Skip header content and main navigation
How to get help.

Helpful Information for Survivors

Campus / Community Resources

If you’re the victim of a sexual assault, relationship violence, stalking or bullying crime, there are many places to go for medical help, advice, counseling, filing charges and prevention programming. Please review our Resources webpage for a variety of helpful information and links.

Things to Remember

  • It wasn’t your fault. 
  • Sexual and physical assaults are acts of violence; you need to allow yourself to cry and be angry.
  • You’ve been through a traumatic experience, so feeling confused and distressed is normal. In fact, survivors of interpersonal violence undergo a variety of emotional reactions.
  • Being assaulted, violated, bullied or stalked may leave you with an overwhelming sense of powerlessness and fear. Learning how to reduce the risk of future victimization may help you feel less vulnerable.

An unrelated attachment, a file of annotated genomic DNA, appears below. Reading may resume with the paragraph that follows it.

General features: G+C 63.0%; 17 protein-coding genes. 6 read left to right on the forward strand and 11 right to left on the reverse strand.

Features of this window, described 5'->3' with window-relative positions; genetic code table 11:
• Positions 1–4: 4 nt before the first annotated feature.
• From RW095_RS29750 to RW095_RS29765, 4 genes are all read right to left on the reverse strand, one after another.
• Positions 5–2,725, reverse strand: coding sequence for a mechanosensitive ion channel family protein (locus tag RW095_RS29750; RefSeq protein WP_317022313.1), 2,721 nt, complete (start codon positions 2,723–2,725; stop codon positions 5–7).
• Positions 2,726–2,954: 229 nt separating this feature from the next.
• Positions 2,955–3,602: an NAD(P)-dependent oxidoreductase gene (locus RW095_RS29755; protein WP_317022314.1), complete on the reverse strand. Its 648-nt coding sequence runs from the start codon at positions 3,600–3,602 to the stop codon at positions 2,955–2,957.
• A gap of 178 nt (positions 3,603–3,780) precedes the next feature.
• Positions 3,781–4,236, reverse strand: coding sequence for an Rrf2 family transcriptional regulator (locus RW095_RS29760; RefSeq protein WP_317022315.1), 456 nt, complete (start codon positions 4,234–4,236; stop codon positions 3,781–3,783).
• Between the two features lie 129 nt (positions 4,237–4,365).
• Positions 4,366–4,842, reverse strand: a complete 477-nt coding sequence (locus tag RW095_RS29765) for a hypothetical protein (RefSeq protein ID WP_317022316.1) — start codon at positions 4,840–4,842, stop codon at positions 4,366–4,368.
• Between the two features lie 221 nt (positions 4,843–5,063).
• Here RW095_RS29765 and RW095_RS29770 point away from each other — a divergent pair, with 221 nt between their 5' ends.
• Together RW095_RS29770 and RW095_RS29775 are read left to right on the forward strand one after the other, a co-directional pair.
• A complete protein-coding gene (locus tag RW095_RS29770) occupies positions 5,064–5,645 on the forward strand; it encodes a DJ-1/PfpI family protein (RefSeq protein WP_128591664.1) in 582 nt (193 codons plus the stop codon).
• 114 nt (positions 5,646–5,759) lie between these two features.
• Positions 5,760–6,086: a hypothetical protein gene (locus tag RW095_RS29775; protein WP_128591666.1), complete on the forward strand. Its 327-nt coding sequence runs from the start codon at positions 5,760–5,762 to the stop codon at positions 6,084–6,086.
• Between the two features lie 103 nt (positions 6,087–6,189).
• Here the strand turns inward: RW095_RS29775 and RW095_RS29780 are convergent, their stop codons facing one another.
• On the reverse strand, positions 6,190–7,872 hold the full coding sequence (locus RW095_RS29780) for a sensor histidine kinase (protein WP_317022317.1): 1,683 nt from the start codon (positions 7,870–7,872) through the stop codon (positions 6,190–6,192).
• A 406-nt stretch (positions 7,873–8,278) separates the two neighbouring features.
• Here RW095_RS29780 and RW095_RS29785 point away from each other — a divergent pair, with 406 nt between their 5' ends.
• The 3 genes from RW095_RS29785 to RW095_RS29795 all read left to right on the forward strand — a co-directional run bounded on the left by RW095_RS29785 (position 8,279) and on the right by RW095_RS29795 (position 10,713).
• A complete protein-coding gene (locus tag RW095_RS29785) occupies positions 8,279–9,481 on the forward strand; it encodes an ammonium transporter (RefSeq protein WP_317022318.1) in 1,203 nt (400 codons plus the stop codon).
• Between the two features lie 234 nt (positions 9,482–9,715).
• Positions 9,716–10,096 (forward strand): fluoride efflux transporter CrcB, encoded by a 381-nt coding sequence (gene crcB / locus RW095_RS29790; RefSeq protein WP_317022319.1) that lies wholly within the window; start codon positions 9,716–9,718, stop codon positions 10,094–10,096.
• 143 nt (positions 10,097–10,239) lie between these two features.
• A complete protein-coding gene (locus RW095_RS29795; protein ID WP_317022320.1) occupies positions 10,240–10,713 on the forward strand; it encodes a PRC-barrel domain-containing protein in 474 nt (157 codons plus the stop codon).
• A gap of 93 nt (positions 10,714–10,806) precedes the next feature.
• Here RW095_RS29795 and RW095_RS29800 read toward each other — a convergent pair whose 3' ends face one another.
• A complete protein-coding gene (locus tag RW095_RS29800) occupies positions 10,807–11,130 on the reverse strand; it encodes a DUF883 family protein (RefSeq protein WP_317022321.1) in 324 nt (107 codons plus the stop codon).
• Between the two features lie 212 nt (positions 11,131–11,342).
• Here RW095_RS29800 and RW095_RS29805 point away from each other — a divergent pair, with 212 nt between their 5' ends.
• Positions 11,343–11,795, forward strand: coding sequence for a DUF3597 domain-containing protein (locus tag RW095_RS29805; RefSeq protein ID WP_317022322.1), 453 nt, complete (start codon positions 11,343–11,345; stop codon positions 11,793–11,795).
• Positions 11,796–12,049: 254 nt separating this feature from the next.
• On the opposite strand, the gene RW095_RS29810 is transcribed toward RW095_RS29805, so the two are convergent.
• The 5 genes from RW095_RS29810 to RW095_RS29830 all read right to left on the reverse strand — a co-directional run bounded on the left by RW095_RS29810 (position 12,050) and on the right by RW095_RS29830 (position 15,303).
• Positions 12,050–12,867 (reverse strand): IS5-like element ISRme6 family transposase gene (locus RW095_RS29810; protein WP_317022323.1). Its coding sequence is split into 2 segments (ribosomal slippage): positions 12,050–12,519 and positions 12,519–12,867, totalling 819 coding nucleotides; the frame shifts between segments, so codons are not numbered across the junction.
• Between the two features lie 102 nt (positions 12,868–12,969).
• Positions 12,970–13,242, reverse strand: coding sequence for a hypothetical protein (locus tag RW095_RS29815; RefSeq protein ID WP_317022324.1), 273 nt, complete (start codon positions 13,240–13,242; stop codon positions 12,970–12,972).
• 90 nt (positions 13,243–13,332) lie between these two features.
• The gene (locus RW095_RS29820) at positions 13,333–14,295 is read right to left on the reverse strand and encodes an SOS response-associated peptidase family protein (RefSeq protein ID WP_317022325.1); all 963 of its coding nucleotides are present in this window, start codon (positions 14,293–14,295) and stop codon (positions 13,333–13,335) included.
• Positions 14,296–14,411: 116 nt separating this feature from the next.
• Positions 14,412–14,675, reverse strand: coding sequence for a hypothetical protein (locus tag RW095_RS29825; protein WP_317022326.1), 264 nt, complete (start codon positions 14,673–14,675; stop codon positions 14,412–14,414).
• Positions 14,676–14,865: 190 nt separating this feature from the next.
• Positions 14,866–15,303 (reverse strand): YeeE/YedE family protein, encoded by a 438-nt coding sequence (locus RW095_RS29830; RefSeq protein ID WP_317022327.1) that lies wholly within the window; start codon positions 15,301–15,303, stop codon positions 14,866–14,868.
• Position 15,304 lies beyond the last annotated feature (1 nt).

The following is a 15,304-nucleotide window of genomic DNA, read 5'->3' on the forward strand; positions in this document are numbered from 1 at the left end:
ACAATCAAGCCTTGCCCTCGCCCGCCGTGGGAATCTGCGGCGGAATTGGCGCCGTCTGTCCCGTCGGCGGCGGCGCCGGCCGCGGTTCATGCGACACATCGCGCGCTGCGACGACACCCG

• Healing is a long-term process. It will help you to talk about your experience and feelings.
  • Seeking help from others is a positive way to deal with the experience, not a sign of weakness.
  • When you’re ready, join a support group so you can see you’re not alone.
  • You can regain some sense of control by making decisions for yourself. Choices are very important in the recovery process.
  • Seek out assistance from law enforcement personnel, who can assist you in a number of ways. They can provide referral to community resources, guide you through crime reporting processes and may even offer personal safety/self-defense programs in the community.

Common Reactions to Trauma